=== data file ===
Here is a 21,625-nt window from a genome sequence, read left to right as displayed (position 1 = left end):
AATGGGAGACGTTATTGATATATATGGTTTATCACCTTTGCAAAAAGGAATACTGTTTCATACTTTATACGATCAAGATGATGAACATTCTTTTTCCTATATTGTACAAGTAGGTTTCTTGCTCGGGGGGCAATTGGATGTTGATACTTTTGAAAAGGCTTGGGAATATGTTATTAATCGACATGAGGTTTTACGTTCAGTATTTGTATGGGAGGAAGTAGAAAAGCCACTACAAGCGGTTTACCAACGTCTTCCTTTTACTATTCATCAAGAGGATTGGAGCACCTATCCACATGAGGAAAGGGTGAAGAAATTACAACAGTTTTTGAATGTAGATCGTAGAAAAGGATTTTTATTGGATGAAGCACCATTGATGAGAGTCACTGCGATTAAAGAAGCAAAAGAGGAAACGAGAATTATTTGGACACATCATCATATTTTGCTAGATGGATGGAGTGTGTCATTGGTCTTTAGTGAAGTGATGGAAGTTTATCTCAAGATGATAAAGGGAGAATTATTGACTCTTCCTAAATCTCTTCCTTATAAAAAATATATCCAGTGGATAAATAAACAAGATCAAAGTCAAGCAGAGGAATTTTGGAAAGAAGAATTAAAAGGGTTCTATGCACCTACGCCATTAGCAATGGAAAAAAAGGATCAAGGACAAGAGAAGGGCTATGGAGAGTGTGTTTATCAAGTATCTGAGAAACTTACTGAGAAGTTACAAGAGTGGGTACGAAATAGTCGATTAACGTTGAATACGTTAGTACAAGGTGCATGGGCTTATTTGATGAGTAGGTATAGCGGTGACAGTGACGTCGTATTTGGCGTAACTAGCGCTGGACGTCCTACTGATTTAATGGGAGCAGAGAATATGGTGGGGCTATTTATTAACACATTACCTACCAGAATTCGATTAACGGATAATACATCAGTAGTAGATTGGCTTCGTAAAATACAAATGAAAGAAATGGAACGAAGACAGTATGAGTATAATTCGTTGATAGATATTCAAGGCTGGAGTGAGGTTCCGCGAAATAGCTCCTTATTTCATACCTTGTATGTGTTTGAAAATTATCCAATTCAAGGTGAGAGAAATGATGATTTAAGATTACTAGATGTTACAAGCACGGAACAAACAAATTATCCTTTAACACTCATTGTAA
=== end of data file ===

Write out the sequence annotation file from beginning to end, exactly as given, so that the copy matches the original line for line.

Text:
Here is a 21,625-nt window from a genome sequence, read left to right as displayed (position 1 = left end):
AATGGGAGACGTTATTGATATATATGGTTTATCACCTTTGCAAAAAGGAATACTGTTTCATACTTTATACGATCAAGATGATGAACATTCTTTTTCCTATATTGTACAAGTAGGTTTCTTGCTCGGGGGGCAATTGGATGTTGATACTTTTGAAAAGGCTTGGGAATATGTTATTAATCGACATGAGGTTTTACGTTCAGTATTTGTATGGGAGGAAGTAGAAAAGCCACTACAAGCGGTTTACCAACGTCTTCCTTTTACTATTCATCAAGAGGATTGGAGCACCTATCCACATGAGGAAAGGGTGAAGAAATTACAACAGTTTTTGAATGTAGATCGTAGAAAAGGATTTTTATTGGATGAAGCACCATTGATGAGAGTCACTGCGATTAAAGAAGCAAAAGAGGAAACGAGAATTATTTGGACACATCATCATATTTTGCTAGATGGATGGAGTGTGTCATTGGTCTTTAGTGAAGTGATGGAAGTTTATCTCAAGATGATAAAGGGAGAATTATTGACTCTTCCTAAATCTCTTCCTTATAAAAAATATATCCAGTGGATAAATAAACAAGATCAAAGTCAAGCAGAGGAATTTTGGAAAGAAGAATTAAAAGGGTTCTATGCACCTACGCCATTAGCAATGGAAAAAAAGGATCAAGGACAAGAGAAGGGCTATGGAGAGTGTGTTTATCAAGTATCTGAGAAACTTACTGAGAAGTTACAAGAGTGGGTACGAAATAGTCGATTAACGTTGAATACGTTAGTACAAGGTGCATGGGCTTATTTGATGAGTAGGTATAGCGGTGACAGTGACGTCGTATTTGGCGTAACTAGCGCTGGACGTCCTACTGATTTAATGGGAGCAGAGAATATGGTGGGGCTATTTATTAACACATTACCTACCAGAATTCGATTAACGGATAATACATCAGTAGTAGATTGGCTTCGTAAAATACAAATGAAAGAAATGGAACGAAGACAGTATGAGTATAATTCGTTGATAGATATTCAAGGCTGGAGTGAGGTTCCGCGAAATAGCTCCTTATTTCATACCTTGTATGTGTTTGAAAATTATCCAATTCAAGGTGAGAGAAATGATGATTTAAGATTACTAGATGTTACAAGCACGGAACAAACAAATTATCCTTTAACACTCATTGTAA